The Act requires each consultation document to contain an audit report from the Auditor-General that provides an opinion on:

  • whether the consultation document gives effect to its purpose (as outlined in paragraph 1.3); and
  • the quality of the information and assumptions underlying the information provided in the consultation document.

Councils produced consultation documents for the third time in 2021, having first been required as part of the process for the 2015-25 long-term plans. We audited each council's consultation document to determine whether it provided an effective basis for consultation with the community (with a particular emphasis on whether the consultation document fairly represented the matters a council proposed to include in its long-term plan). We determined whether the consultation document identified and explained the main issues and choices facing a council and the consequences of those choices.

We also audited councils' underlying information to determine its reasonableness. This included considering how reliable the underlying asset information used by councils was and how well councils are reflecting this in the financial forecasts that underpinned their consultation documents.

Our role is to assess whether the consultation document is fit for purpose and covers what it needs to. We are not required to give a view on whether a council has met all the requirements of the Act from a legal perspective.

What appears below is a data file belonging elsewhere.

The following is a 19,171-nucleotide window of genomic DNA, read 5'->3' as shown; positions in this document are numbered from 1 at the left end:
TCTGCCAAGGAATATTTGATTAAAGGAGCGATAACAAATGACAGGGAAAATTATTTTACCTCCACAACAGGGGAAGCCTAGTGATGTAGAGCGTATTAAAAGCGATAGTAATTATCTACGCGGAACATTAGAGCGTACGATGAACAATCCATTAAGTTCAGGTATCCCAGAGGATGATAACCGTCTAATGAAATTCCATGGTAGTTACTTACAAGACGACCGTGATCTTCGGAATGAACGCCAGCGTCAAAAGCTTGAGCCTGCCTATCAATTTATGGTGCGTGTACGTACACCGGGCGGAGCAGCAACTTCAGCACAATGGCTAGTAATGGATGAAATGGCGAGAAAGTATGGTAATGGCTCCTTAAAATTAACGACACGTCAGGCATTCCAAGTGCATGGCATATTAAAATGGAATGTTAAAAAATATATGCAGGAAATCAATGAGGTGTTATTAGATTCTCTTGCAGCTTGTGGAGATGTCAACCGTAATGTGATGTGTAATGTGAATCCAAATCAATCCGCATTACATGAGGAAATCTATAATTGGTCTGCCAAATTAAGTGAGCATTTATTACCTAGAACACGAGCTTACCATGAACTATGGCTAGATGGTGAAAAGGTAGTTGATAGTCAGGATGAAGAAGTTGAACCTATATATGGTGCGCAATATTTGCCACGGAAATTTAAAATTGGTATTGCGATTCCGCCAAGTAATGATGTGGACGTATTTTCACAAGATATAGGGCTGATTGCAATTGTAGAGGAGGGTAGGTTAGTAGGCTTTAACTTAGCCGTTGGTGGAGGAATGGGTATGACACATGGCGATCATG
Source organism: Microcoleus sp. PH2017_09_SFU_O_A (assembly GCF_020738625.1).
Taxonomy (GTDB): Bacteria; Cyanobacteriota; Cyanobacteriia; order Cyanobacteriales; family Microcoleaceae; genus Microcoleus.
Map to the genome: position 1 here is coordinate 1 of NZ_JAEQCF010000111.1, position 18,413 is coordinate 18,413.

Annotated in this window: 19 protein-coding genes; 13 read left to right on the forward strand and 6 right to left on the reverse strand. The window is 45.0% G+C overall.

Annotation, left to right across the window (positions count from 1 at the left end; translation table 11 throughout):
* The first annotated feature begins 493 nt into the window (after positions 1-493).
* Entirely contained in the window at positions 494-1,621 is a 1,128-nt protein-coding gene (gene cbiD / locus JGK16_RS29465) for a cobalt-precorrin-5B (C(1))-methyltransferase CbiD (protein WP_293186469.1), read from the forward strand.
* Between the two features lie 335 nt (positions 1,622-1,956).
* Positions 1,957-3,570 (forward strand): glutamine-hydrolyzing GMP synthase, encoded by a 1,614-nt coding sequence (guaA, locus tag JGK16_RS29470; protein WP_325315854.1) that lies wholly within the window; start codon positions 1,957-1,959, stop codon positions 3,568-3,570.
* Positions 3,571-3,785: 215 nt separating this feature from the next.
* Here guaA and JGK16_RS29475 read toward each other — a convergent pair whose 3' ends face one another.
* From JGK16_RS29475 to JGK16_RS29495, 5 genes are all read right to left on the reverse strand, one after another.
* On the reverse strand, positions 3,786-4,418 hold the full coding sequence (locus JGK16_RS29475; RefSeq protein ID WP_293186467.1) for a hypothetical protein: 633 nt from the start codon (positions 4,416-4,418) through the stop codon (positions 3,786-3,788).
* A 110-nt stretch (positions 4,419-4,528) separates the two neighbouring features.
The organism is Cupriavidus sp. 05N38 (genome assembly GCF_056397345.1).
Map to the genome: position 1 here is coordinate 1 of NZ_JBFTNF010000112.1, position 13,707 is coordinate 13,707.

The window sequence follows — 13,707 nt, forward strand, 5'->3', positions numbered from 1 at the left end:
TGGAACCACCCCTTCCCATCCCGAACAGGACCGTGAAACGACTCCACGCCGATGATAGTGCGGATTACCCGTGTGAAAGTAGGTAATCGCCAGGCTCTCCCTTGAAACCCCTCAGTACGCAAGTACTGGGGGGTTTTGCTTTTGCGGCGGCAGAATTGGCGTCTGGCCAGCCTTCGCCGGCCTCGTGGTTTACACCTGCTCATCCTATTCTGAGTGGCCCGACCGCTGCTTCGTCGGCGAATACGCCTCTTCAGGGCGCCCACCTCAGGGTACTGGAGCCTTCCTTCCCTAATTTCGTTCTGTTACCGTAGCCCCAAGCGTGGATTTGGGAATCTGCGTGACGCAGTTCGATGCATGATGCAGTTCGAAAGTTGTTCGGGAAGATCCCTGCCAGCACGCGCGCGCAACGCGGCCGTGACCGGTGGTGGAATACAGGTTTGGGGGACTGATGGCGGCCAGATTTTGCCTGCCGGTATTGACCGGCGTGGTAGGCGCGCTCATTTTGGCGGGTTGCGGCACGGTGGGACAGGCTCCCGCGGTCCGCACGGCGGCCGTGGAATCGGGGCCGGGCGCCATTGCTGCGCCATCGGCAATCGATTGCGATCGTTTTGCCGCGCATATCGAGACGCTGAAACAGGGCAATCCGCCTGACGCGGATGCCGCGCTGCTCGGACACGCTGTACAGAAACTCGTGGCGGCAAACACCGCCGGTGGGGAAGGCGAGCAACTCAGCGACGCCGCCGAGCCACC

However, there is an element of legislative compliance to our role, including considering the mandatory content requirements for consultation documents. We consider whether the information that must be included has been. We do not check that every detail complies with the Act, regulations, or prescribed forms.

Our role does not allow us to comment on the merits of any policy content that councils have included in their consultation documents or in the underlying information. Policy decisions are for elected members to make. This is important because it helps maintain our independence.

Instead, our audit involves checking that the policies proposed by a council are appropriately reflected in forecasts they have prepared. In effect, we check whether councils' forecasts are consistent with what they say they will do.

Councils prepared consultation documents in challenging circumstances

Consultation documents and the underlying information set out what councils expect will happen in the future. There are always assumptions that councils need to make when planning. Our audits of the consultation documents and the underlying information focus more on the assumptions and the areas of council forecasts that are more uncertain.

At the time of preparing the 2021-31 long-term plans, there were many uncertainties facing the local government sector. We were told that these uncertainties made it challenging for councils to prepare and consult on the 2021-31 long-term plans. It also made it challenging for us to audit the consultation documents and the underlying information.

Local government is facing increased uncertainty. Proposed reforms and a ministerial review of the future for local government might change what it does and how it operates. These include the proposal to reform three waters2 service delivery, how to respond to climate change, resource management reform, regulatory reform (such as to improve the quality of drinking water), and the review into the future for local government.

At the time of preparing the consultation documents, the most significant uncertainty was the three waters service delivery reforms. Although the Government had publicly announced its proposal to reform three waters service delivery, the reform proposal had not yet been fully developed. Additionally, because the Government had made it clear that assets would still be owned by the community if this reform progressed, the local government sector considered that the community should be able to understand and comment on the important issues related to three waters services until the reforms were certain.